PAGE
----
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"PALS" Program Launches Partnership with College Park

February 25, 2015
Contacts: 

Maggie Haslam 202-258-8946

University sustainability program connects University assets with city challenges

COLLEGE PARK, Md. — The University of Maryland’s National Center for Smart Growth announced today a new, on-going partnership with the City of College Park that will leverage University assets to tackle city challenges in sustainability. The Partnership for Action Learning in Sustainability, or “PALS” program, will match coursework across a variety of disciplines with issues pertaining to the economic, environmental and social well-being of College Park. Although unofficially launched in January, the Memo of Understanding was approved this week at a meeting of the College Park City Council.

“We are very excited about implementing PALS in our home of College Park,” says Uri Avin, Director of the PALS program. “This partnership has been in the works since the program’s beginning in 2014. Besides the real-world learning experience PALS provides, it will no doubt be exciting for students to see their work create positive change in their own backyard.” 

Four courses are already underway with the city: transformation of an existing commercial space; a greenhouse gas analysis of College Park; a study of current waste management practices; and a public art/“place-making” studio course. Seven University programs—from architecture to environmental science—will concentrate student efforts and faculty expertise for the city this semester. 

“The City’s partnership with the PALS program will help us achieve the Council’s goal for College Park to become a leader in sustainability,” said Bill Gardiner, Assistant City Manager of the City of College Park. “This collaboration will provide research and recommendations that will inform our policy decisions.” 

Building on a promising first semester

Launched last September with the support of Provost Mary Ann Rankin and University administrators, PALS offers a bold, new way of leveraging student ingenuity and faculty expertise campus-wide, providing real solutions to sustainability issues facing Maryland communities. PALS pairs custom coursework with challenges defined by the partner community. College Park is the second jurisdiction to partner with the program since its inception; The program’s inaugural partnership with The City of Frederick, Md., which launched in September, boasts a roster of over 30 courses that focus on a variety of projects, including the development of a downtown revitalization plan, outreach and marketing assistance to minority business owners, creating a city composting program and addressing water quality issues. It is estimated that PALS will provide the city with over 50,000 hours of student and faculty work during its year-long partnership. Despite its freshman status, PALS is the third largest of 18 action-learning initiatives in the United States.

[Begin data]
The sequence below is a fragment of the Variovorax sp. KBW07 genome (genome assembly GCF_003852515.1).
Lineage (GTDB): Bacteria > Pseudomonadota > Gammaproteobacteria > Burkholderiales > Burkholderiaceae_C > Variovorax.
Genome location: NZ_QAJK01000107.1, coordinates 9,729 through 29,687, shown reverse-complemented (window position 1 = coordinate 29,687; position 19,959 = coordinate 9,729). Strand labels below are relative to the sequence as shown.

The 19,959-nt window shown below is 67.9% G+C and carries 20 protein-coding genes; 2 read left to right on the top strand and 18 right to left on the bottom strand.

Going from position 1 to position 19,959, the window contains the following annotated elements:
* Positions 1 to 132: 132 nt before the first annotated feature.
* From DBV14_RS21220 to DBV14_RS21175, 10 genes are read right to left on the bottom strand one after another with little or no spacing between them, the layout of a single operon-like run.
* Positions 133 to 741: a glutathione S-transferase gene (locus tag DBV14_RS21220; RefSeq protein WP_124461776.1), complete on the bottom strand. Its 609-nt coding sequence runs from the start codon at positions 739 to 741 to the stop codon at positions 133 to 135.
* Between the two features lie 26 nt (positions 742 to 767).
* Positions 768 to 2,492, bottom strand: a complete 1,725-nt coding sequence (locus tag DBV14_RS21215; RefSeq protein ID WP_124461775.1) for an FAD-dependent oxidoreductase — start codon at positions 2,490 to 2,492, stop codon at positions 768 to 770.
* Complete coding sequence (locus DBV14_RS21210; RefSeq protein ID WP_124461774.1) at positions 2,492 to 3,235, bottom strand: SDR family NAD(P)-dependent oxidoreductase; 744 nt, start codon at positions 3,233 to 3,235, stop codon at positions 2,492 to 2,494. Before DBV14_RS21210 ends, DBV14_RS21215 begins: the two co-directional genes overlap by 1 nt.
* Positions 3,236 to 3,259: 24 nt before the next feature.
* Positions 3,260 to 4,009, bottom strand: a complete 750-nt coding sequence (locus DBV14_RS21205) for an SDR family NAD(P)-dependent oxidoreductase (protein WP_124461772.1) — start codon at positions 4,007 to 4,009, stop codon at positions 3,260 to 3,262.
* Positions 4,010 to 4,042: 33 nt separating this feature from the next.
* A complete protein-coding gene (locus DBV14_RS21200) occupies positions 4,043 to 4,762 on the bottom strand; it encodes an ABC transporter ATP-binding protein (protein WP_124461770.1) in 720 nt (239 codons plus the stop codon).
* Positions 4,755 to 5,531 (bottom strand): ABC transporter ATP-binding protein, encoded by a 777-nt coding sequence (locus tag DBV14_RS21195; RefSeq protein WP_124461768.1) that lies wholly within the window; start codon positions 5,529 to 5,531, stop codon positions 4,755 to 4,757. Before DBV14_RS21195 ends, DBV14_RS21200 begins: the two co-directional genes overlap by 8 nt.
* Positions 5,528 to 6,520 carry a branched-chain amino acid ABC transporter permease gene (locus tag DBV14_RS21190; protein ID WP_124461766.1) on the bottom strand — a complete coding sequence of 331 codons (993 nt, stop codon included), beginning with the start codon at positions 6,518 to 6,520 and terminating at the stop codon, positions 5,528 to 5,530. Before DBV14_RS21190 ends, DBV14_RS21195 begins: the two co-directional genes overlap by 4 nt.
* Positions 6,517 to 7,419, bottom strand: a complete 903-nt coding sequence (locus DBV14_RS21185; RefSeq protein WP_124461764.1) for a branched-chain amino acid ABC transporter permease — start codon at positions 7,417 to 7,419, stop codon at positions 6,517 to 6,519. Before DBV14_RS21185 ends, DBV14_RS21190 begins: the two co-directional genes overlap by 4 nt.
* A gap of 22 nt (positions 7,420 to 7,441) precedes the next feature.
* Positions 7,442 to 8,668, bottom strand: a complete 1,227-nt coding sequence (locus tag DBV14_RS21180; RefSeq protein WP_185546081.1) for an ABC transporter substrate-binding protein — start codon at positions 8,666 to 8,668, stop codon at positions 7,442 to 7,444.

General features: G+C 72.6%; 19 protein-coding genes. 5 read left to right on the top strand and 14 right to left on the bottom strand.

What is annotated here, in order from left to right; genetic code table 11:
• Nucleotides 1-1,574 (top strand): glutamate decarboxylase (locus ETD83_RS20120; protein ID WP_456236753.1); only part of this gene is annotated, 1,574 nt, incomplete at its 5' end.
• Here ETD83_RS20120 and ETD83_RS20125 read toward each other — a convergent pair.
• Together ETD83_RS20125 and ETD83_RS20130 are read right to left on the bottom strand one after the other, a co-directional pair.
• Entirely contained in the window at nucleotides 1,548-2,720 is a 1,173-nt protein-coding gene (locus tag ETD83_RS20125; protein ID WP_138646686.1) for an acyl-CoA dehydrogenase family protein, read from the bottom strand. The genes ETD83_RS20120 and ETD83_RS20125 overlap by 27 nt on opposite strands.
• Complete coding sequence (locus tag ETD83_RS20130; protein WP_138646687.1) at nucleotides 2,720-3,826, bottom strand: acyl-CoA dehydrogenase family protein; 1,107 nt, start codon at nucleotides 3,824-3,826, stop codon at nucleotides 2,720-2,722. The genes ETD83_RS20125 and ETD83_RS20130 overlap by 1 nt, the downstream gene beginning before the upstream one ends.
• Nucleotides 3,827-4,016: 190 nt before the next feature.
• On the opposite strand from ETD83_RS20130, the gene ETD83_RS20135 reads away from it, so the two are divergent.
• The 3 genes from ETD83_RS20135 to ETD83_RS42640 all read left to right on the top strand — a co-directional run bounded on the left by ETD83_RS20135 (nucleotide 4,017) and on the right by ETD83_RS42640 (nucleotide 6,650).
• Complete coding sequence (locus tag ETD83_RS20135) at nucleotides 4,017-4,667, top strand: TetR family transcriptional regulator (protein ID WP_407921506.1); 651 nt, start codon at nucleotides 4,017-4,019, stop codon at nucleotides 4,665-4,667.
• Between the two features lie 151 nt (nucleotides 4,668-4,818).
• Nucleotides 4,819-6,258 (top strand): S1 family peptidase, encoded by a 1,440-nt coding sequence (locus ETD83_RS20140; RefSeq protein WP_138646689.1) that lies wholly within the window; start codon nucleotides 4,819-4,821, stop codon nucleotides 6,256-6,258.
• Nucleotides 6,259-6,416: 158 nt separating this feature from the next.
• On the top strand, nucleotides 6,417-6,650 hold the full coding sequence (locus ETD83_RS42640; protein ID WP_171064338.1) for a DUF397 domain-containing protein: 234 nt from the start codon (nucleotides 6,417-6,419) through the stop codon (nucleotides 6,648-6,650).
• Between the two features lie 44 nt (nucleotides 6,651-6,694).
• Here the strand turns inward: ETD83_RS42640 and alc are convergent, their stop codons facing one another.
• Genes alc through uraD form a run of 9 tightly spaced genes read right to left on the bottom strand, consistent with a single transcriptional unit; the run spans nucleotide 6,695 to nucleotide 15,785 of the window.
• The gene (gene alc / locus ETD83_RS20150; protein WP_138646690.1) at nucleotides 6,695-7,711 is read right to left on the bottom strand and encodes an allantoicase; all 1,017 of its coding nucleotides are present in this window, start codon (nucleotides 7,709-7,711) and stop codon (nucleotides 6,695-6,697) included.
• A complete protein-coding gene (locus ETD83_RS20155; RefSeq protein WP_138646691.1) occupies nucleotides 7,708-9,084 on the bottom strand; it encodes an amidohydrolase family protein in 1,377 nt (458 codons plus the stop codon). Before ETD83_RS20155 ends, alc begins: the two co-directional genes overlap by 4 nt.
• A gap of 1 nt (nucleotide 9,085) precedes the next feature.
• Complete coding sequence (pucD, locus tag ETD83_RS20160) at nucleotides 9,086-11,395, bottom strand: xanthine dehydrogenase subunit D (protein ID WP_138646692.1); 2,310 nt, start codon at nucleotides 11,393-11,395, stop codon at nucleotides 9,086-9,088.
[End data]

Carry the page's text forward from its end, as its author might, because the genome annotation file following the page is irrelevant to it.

“I am so impressed with the level of work,” said The City of Frederick Alderman Michael O’Connor to UMD students and faculty, at a project presentation in Frederick last month. “If we can do ten percent, five percent, even one percent of what you brought forward, then this partnership has been worth it for the City of Frederick.”

Prior to PALS, most university “community-engaged” coursework operated in a vacuum, often limited by the size of the class and length of the course. The aim of PALS is to funnel these efforts and provide a concentrated, well-orchestrated surge of interdisciplinary ideas and approaches to the economic, social and environmental challenges for one community. The meaningful, on-the-ground community engagement not only provides a living case study for students, it offers a rewarding interactive experience that mirrors future professional interactions within their disciplines. 

“What makes PALS so exciting is its experimental pedagogy,” said David Cronrath, Dean of the University’s School of Architecture, Planning and Preservation. “PALS challenges students to apply their knowledge in practice by giving them a problem; a real, community challenge that needs a solution. The program provides an environment for students to work collaboratively with their peers across a variety of disciplines under the guidance of faculty experts and community stakeholders. It tosses the notion of ‘conventional teaching methods’ out the window.”

The PALS partnership with Frederick will continue through the summer. While the program will typically focus on a single partner per academic year, the College Park partnership expects to be perennial, allowing students to provide long-term support and build on student efforts year after year. In addition to College Park, the program will announce a second, 2015-16 community partner in March. 

“We are very pleased with the results of PALS and the positive feedback from our faculty and partner jurisdictions” said Gerrit Knaap, Director of the National Center for Smart Growth. “We look forward to this new collaboration and the opportunities it will provide UMD students.”